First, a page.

Monday, December 29, 2014
The Value of Work, The Need For Service
Ephesians 4:28 prefers "working hard" to "hardly working." This verse says that thieves—and, by implication, all of us—should work hard. You don't see this in our translation, but it is clear in the original language. The NIV says that people "must work, doing something useful with their own hands." The Greek verb translated here as "must work" suggests not just any quality of work, but hard work in particular. If you were to look up this verb, kopiao, in a Greek-English dictionary, you'd find translations such as, "become weary, become tired, exert oneself, work hard, toil, struggle." Paul often uses kopiao in reference to his demanding work as an apostle (see 1 Cor. 15:10; Phil. 2:16). Work, whether labor to earn an income or church planting work or you name it, is often hard. It can be exhausting. It can demand mental, emotional, spiritual, and physical investment and leave us worn out.I love this sentence, "You and I, as human beings, were created to work, to use our full capacities in order to ensure that God's creation functions as it is supposed to, leading to fruitful living for all creatures."That says so much about the nature of our work as well as the fact that we are supposed to work. To ensure the proper functioning of all creation and fruitful living for all creatures is a pretty tall order. It requires a huge diversity of activity. And it points out that each activity, no matter how mundane it may seem is important. We serve God's purposes in ways that are not direct and that we cannot see or imagine.
Our passage doesn't explain why we should work hard. But this imperative grows out of a biblical understanding of work. You and I, as human beings, were created to work, to use our full capacities in order to ensure that God's creation functions as it is supposed to, leading to fruitful living for all creatures. Of course, when sin entered in, work became more difficult and painful. Yet, this does not mean that all hard work is wrong or to be avoided. In fact, some of the most rewarding experiences of life come as we invest our full energies in a worthwhile project.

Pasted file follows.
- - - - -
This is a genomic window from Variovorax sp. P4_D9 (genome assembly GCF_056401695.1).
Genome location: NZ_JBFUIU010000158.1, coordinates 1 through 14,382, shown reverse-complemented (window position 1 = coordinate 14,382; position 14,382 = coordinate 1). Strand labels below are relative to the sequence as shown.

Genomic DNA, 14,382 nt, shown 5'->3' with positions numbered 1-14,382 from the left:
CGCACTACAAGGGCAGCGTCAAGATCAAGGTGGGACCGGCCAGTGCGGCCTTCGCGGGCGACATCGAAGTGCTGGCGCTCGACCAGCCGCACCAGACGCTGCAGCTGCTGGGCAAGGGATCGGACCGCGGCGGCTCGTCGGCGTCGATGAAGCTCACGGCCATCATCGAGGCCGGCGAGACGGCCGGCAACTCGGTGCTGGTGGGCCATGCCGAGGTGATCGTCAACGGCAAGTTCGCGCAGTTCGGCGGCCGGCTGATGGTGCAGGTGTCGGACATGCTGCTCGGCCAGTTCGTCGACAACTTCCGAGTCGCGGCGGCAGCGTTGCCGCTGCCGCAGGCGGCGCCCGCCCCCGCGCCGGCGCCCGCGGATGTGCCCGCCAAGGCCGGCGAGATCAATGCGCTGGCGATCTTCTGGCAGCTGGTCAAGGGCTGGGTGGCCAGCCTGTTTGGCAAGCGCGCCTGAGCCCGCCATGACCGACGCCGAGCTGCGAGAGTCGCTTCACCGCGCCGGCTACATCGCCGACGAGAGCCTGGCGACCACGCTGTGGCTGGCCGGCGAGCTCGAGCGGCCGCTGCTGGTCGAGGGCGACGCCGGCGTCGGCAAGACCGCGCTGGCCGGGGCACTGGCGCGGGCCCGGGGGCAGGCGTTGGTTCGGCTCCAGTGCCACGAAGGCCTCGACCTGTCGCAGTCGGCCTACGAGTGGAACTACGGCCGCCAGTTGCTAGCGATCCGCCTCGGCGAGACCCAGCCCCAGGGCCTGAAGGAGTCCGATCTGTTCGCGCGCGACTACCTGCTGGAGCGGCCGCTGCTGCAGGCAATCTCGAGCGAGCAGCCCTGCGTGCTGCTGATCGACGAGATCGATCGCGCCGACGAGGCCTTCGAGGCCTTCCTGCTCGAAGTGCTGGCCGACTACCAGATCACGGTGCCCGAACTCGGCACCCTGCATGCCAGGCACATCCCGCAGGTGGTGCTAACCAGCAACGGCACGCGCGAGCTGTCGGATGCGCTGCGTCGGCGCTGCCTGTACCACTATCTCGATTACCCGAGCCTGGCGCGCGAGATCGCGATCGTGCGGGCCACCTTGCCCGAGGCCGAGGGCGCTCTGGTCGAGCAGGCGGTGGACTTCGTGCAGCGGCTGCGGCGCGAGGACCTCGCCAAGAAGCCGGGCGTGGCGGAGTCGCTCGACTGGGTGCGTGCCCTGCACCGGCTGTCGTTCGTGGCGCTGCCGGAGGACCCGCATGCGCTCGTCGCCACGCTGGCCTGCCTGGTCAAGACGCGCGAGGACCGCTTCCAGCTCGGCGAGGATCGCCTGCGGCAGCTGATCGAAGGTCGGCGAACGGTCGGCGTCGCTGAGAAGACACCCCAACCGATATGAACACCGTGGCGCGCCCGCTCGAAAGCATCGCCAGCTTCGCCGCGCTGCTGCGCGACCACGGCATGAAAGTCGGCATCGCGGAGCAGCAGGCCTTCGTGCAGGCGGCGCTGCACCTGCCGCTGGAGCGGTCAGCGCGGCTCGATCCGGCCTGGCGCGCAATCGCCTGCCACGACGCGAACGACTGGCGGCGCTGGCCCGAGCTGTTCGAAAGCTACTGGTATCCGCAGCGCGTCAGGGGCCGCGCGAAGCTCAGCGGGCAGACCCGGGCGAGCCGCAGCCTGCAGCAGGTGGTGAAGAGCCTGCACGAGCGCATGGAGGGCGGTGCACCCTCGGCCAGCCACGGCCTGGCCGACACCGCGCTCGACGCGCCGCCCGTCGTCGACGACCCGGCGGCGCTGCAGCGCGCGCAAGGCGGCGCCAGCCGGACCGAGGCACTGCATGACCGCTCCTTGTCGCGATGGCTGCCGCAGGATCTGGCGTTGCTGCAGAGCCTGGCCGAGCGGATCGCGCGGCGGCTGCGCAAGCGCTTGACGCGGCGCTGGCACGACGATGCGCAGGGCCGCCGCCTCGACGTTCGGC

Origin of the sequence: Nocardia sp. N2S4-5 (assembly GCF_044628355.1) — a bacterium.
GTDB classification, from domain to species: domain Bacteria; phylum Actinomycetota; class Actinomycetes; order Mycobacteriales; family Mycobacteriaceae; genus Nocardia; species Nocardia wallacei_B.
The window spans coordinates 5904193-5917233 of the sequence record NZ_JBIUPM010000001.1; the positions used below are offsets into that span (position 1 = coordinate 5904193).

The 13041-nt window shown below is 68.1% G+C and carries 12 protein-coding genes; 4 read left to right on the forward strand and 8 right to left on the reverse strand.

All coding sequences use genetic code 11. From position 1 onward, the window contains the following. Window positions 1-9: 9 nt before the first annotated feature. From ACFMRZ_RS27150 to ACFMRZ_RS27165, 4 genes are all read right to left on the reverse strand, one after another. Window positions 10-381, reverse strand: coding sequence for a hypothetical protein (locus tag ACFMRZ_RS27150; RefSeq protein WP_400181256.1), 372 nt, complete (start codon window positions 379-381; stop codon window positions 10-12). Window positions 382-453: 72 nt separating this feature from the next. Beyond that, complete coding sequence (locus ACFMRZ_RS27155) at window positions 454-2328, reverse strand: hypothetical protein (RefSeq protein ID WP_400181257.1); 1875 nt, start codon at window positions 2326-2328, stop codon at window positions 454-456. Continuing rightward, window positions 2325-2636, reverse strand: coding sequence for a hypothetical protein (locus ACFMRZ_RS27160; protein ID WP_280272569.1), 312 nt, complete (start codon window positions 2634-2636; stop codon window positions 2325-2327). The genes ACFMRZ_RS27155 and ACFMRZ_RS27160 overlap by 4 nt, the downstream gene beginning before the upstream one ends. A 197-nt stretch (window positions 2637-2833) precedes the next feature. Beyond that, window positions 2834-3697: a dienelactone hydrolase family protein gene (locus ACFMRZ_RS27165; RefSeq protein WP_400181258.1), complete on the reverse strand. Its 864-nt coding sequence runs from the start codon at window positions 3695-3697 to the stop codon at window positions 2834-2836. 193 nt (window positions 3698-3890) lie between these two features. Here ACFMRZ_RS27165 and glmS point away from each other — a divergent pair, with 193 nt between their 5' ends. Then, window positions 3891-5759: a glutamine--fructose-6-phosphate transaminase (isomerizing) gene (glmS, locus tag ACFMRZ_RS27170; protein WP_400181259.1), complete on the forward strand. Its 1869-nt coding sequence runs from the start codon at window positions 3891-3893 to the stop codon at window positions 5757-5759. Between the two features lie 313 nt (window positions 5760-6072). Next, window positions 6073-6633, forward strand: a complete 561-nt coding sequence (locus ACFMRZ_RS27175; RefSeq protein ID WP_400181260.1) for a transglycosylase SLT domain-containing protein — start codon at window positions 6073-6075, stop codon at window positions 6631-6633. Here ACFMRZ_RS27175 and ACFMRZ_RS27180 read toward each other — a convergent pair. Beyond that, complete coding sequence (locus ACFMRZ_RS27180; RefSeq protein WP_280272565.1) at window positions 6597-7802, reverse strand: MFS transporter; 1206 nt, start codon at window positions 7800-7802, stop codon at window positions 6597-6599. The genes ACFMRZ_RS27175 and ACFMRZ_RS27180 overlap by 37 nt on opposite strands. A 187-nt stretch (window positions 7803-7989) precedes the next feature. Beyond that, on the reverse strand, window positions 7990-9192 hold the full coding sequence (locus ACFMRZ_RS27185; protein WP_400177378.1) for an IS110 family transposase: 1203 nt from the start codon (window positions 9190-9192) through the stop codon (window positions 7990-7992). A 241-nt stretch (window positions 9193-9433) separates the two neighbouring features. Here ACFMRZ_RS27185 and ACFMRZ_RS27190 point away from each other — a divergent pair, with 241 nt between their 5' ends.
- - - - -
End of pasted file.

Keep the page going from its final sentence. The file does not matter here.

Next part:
We think so directly. We think that to change the world we have to produce the change. Not so. We have to be part of the machine that changes the world and we may never understand how our activity leads to that goal. Do you think a gear in a clock knows how its action leads to time keeping? If you have ever worked on a clock then you know you just cannot have the perspective from inside the clock to know all of what is going on. To demand such perspective and understanding is to demand a creator's vantage point - to in some sense put your self in God's place. Isn't that the definition of sin?
Sometimes we just need to click, on click at a time.
humility perspective work